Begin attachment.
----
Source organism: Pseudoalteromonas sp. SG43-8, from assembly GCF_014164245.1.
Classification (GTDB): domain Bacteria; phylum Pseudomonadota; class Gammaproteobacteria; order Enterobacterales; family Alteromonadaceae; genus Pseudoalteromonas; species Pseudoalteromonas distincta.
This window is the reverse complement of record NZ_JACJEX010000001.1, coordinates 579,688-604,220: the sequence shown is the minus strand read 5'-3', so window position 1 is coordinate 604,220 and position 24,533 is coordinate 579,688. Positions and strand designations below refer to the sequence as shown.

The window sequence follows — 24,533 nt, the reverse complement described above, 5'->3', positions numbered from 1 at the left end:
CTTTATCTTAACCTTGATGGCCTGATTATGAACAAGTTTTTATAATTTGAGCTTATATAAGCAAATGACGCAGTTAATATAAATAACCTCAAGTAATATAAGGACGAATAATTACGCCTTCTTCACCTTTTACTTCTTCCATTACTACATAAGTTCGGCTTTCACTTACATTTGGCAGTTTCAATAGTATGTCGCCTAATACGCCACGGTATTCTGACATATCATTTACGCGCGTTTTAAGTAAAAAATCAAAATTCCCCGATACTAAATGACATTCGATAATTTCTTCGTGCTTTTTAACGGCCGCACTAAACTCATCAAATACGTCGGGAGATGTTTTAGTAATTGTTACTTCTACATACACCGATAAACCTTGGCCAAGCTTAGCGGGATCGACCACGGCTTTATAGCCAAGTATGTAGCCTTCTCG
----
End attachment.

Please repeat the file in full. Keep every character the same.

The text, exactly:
Source organism: Pseudoalteromonas sp. SG43-8, from assembly GCF_014164245.1.
Classification (GTDB): domain Bacteria; phylum Pseudomonadota; class Gammaproteobacteria; order Enterobacterales; family Alteromonadaceae; genus Pseudoalteromonas; species Pseudoalteromonas distincta.
This window is the reverse complement of record NZ_JACJEX010000001.1, coordinates 579,688-604,220: the sequence shown is the minus strand read 5'-3', so window position 1 is coordinate 604,220 and position 24,533 is coordinate 579,688. Positions and strand designations below refer to the sequence as shown.

The window sequence follows — 24,533 nt, the reverse complement described above, 5'->3', positions numbered from 1 at the left end:
CTTTATCTTAACCTTGATGGCCTGATTATGAACAAGTTTTTATAATTTGAGCTTATATAAGCAAATGACGCAGTTAATATAAATAACCTCAAGTAATATAAGGACGAATAATTACGCCTTCTTCACCTTTTACTTCTTCCATTACTACATAAGTTCGGCTTTCACTTACATTTGGCAGTTTCAATAGTATGTCGCCTAATACGCCACGGTATTCTGACATATCATTTACGCGCGTTTTAAGTAAAAAATCAAAATTCCCCGATACTAAATGACATTCGATAATTTCTTCGTGCTTTTTAACGGCCGCACTAAACTCATCAAATACGTCGGGAGATGTTTTAGTAATTGTTACTTCTACATACACCGATAAACCTTGGCCAAGCTTAGCGGGATCGACCACGGCTTTATAGCCAAGTATGTAGCCTTCTCG